Grim inter-regional struggle or post-modern kitsch contempt?

Fig2This picture of the science of the Eurovision song contest voting "blocs" comes via Mixed Miscellanies. The figure comes from a paper  with the title Comparison of Eurovision Song Contest Simulation with Actual Results Reveals Shifting, published in the Journal of Artificial Societies and Social Simulation vol. 9, no. 2 (2006). Thanks to Scott Keir, of Mixed Miscellanies blog, I can now share it with you, too. "What implications does this have, if any, for pan-European political institutions? The answer to this depends on whether or not one takes the view that the contest is some kind of grand metaphor for European politics", writes the author of the J Art. Soc. paper, the appropriately named Derek Gatherer.  "If one believes this", he continues, "then the outlook for an expanded European Union is one grim inter-regional struggle. However, if one simply sees the contest as an expression of post-modern kitsch contempt for the established pop music industry…, then no such concern is warranted. This paper shows that regionalism in the contest is a memetic epidemic, and not likely to reflect very profound fault lines in the current state of Europe."

The Sun and Moon corrupted

From Mind the Gap:

"Philip Ball’s debut ‘lab lit’ novel The Sun and Moon Corrupted  will feature in our first Fiction Lab book group at the Royal Institution on 9 June (blogged about in more detail here). It’s a page-turner, so if you live in or near London, it’s not too late to pick up a copy and join us for the juicy post-mortem in a few weeks’ time.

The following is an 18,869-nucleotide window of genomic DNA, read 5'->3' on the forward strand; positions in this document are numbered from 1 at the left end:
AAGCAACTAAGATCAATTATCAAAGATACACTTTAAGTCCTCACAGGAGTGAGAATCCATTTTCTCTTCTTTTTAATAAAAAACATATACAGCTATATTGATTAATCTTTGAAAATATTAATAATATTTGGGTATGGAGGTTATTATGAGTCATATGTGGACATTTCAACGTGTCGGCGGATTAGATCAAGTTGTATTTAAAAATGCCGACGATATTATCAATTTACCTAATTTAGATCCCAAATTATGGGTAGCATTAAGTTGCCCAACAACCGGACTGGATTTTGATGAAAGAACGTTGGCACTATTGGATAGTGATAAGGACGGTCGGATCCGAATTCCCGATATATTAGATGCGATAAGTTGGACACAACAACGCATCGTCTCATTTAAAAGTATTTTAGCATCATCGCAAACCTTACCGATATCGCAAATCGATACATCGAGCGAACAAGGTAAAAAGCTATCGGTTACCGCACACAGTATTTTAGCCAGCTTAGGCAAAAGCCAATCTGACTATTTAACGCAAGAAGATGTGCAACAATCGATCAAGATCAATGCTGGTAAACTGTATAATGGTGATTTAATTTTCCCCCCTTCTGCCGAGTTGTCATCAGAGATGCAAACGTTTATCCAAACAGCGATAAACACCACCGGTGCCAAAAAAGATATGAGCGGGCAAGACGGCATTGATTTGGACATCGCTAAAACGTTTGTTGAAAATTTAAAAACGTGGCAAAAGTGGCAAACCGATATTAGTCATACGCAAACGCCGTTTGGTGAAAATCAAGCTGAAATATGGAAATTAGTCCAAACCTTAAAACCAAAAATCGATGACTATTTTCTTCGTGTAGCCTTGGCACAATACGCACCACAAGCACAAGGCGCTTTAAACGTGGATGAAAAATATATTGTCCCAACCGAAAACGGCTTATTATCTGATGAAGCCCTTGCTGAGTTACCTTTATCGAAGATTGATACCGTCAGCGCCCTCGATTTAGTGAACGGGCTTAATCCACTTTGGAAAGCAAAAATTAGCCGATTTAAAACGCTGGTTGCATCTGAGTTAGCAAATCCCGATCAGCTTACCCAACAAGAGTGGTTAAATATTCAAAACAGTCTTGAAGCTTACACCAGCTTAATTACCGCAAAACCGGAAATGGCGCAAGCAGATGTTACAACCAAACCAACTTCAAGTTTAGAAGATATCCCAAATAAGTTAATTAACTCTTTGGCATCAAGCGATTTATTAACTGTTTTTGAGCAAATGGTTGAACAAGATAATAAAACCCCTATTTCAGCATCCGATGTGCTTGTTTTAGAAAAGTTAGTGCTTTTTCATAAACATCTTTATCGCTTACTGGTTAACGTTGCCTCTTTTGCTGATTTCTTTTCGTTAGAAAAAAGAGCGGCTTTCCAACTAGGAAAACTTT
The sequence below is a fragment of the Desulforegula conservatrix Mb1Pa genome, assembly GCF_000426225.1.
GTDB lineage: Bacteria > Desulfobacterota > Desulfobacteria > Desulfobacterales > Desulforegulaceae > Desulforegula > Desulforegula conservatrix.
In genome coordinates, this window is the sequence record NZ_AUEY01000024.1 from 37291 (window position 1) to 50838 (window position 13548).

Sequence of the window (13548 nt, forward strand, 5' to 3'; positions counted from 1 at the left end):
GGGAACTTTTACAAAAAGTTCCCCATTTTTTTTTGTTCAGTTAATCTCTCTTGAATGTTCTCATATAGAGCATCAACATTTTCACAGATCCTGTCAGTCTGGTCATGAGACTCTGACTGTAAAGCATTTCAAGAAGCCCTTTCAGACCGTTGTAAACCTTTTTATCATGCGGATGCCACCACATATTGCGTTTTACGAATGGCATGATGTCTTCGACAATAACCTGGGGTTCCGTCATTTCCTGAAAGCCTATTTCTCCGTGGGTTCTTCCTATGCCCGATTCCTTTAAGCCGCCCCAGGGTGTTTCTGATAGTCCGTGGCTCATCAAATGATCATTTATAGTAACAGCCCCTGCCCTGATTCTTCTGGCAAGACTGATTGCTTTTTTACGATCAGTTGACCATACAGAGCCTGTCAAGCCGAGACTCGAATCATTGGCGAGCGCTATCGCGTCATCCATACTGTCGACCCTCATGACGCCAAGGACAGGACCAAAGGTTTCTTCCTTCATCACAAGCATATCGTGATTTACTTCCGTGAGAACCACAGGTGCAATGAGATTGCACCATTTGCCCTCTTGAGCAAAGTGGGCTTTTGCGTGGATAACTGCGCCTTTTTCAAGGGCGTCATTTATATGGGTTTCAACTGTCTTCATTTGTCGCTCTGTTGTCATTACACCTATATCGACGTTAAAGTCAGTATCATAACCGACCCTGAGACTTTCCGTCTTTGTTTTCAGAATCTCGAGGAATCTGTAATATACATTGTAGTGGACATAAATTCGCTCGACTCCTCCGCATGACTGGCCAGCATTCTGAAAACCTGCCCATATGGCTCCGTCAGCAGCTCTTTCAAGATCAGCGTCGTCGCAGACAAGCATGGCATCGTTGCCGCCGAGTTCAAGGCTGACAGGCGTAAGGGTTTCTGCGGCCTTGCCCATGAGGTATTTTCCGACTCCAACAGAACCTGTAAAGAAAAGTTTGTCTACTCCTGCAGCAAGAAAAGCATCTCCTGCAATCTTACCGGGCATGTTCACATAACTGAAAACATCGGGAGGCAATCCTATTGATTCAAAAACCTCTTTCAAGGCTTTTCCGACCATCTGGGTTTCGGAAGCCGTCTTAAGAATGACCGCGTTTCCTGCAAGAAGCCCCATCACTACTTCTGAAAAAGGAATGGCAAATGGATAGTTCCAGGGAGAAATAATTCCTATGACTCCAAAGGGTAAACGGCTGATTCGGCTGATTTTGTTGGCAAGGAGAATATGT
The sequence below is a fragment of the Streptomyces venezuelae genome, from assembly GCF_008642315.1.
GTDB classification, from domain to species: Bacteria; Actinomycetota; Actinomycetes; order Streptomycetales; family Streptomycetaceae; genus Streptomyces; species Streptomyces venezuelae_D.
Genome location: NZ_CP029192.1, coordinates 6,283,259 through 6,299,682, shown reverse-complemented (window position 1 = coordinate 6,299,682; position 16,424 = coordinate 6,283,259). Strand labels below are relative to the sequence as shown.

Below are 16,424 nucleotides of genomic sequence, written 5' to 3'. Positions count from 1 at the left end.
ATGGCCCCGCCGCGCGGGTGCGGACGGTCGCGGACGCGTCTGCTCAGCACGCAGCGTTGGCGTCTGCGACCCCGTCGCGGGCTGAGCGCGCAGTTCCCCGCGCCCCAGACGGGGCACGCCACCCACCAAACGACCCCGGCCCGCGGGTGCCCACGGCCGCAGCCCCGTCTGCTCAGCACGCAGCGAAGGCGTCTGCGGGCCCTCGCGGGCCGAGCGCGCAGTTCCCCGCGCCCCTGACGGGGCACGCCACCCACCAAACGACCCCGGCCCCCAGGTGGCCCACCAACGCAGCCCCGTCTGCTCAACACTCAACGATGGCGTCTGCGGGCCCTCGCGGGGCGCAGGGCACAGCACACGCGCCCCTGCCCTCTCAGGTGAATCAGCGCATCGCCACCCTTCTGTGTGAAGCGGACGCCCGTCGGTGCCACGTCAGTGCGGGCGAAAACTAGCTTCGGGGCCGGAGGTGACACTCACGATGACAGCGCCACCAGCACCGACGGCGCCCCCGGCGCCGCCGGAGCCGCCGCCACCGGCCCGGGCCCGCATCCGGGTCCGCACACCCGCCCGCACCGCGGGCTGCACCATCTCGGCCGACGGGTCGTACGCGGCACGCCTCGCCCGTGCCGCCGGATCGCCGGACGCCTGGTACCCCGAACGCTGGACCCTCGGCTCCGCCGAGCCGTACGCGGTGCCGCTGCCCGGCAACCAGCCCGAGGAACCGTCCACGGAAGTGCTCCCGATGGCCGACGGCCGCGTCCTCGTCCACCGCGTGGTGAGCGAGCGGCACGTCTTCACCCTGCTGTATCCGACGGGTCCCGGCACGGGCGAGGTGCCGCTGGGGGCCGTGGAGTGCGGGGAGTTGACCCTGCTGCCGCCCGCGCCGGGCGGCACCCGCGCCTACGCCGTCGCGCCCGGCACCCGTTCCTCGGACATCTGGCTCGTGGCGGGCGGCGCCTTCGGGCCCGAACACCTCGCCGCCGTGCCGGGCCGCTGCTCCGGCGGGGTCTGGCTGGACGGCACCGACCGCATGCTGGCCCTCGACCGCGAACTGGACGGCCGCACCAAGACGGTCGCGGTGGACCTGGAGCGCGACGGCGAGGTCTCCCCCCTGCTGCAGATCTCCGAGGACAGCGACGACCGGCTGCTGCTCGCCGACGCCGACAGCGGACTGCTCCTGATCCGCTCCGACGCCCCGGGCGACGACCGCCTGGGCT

I’m only halfway through, but it’s a cracker of a story. I won’t give away the plot, but it deals heavily with fringe science, which lies on a continuum between quackery and legitimate (or at least, accepted) knowledge. Often, the fourth dimension of time is the only thing that separates fringe science from its ‘real’ counterpart; anyone studying molecular biology in the 1980s will recall the scathing and incredulous reaction that Stan Prusiner and his wacky-seeming self-replicating prion proteins received in the traditional community – in stark contrast to his momentous encounter with the Swedish monarchy in 1997. Ball’s novel deals with people who doubt Einstein’s view of quantum mechanics, and offers a fascinating view into this nether, neither-here-nor-there universe of scientific culture."

Read more at Mind the Gap – Jennifer Rohn's blog — and see here for Lab Lit, "the culture of science in fiction and fact".